As businesses across multiple industries make the push to become more technologically savvy, it's crucial that they take the necessary precautions to prevent data breaches. Cyber attacks can happen to companies of all sizes, so creating a comprehensive disaster recovery plan is essential for an organization to stay successful.
Even the government cannot avoid computer-centered attacks. This blog has previously discussed instances where hacking has occurred to highly-esteemed companies, but the U.S. privacy commissioner, Maria Shroff, referred to 2012 as "the year of the data breach" in her annual report.
Specifically mentioned in Shroff's analysis was the Accident Compensation Commission's (ACC) unintentional release of data on more than 6,500 clients in March and the more recent leakage in the Ministry of Social Development's kiosks.
"It is clear that people believe regulators should have – and use – the ability to call agencies to heel," Shroff said in the report. "For instance, in our public opinion survey earlier this year, 97 percent of respondents said that the privacy commissioner should have the power to order an agency to comply with the law, and 88 percent said they wanted businesses punished if they misuse people's personal information."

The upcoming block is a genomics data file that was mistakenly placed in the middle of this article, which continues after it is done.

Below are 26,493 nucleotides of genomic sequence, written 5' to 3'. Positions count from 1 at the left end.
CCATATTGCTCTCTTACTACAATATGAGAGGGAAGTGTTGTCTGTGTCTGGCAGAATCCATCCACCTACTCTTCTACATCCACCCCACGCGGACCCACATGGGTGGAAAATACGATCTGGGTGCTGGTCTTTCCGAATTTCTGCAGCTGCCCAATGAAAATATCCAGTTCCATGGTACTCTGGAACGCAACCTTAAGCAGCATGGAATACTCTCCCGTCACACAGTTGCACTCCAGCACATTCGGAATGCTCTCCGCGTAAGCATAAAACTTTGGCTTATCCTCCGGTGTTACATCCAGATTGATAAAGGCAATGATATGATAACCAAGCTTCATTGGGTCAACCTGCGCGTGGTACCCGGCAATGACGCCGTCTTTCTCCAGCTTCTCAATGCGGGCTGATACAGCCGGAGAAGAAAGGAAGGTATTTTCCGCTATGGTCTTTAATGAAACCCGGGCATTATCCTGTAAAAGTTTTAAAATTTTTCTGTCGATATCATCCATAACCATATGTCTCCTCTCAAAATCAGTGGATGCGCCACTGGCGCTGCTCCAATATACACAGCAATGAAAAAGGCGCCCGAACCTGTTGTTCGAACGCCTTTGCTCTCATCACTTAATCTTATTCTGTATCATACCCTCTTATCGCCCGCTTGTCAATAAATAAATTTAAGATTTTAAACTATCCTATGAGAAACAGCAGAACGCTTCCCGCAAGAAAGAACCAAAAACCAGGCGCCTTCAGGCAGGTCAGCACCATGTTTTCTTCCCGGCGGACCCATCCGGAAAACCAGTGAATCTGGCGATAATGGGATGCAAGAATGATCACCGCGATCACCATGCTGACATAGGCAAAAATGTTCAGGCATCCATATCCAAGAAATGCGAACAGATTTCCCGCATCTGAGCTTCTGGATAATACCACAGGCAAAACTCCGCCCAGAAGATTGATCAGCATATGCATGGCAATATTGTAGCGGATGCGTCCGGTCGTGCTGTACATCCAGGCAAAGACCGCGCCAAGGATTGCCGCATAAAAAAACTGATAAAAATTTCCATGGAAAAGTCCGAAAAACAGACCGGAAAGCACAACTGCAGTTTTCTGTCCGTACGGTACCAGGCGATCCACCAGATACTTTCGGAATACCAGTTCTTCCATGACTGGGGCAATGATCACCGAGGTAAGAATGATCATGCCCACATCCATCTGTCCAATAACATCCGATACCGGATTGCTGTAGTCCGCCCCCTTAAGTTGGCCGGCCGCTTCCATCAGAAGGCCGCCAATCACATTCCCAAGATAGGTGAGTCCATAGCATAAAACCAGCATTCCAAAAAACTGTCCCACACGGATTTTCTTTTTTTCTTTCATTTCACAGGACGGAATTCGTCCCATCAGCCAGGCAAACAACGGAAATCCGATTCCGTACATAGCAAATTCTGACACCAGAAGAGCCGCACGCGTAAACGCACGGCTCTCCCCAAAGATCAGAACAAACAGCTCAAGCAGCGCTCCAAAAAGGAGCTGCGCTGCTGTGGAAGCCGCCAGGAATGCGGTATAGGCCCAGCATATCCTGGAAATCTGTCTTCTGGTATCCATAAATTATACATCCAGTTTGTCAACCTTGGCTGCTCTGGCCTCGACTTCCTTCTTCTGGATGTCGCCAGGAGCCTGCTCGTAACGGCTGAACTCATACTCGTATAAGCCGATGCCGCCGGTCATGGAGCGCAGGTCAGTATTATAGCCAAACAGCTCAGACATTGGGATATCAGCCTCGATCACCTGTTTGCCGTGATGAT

Shroff added that the commissioner's office might have valued goods in the form of personal data, and the ability to distribute it through online networks, but it has at times lacked cross-border enforcement mechanisms and regulatory solutions for when things go wrong.
Additionally, privacy risk management should be recognized as a responsibility for the whole of the company.
Comprehensive assessments of a business are necessary to accurately calculate risk. In order for quick business resumption to occur following any type of security breach, a thorough disaster recovery plan needs to be in place.